4. Gentle Fist

    Gentle Fist Master Black Belt

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    Throws are not only devastating to an attacker but require less energy on the defenders behalf. Throws take more time to learn then say a strike, but with patience and the understanding of flow it becomes just as easy. For those who practice blocking systems, they start off by learning a block as a block, then as a strike, then finally as a throw. I think throws belong in every system, but thats another thread. :asian:
     
  5. KenpoTex

    KenpoTex Senior Master

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    Like Mr. Parker once said, "to feel is to believe." I wasn't to sure what I thought about hip and shoulder throws until one of the black belts used a judo-style throw on me one night. We were in the mat-room (luckily for me) and even though he didn't go full speed and I did a textbook breakfall I still was stunned and had the wind knocked out of me. I don't even want to think about the effects of getting thrown like this on the street (unless I'm the one doing the throwing;)).
     
  6. theletch1

    theletch1 Grandmaster

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    Any technique or group of techniques which have had an entire art built around them (read judo) have to have some merit. :uhyeah: As an aikido-ka I can attest to the ability of throws to both buy some extra time, by throwing your attacker away from you or ending a confrontation by way of a dynamic throw to the ground or into a stationary object.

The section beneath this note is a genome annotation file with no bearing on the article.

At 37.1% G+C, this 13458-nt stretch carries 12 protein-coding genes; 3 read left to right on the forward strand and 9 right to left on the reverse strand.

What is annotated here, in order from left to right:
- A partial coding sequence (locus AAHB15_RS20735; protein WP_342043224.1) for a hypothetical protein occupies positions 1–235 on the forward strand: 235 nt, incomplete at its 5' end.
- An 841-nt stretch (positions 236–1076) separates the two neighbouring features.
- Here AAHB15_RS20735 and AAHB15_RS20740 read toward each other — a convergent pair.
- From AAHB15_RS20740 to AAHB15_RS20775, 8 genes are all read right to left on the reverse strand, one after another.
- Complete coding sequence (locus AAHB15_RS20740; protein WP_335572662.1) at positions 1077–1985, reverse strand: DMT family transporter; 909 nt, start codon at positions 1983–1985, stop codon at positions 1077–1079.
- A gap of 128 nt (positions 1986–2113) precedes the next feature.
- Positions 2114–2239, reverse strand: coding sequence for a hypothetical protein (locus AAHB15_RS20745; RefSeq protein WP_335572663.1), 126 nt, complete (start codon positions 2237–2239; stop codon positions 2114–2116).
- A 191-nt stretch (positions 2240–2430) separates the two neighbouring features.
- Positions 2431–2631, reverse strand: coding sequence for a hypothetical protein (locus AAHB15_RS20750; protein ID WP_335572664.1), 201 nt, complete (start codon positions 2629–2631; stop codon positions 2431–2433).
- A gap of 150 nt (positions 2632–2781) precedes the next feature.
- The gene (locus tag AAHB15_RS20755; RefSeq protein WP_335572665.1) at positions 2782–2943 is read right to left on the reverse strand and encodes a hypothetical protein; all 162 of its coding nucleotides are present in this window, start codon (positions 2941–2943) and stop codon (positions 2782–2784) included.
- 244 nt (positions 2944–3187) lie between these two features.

7. Kembudo-Kai Kempoka

    Kembudo-Kai Kempoka Senior Master

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    Couple years after I quit bouncing, a Judo black belt that I worked with, who used to train with the Olympic Team, was attacked by a road rager. Guy came at him with, unfortunately, empty hands and seized my old compadre. Judo-boy snaps into action, and bolts into a high hip throw, taking the guy up, over, and down onto his head...wear it hit the curb, killing him instantly. Since he was an upstanding citizen, he only recieved a 15 years sentence, of shich he served 8 prior to parole. Now, he gets to live daily with the stigma of having taken another life, with a SPORT art.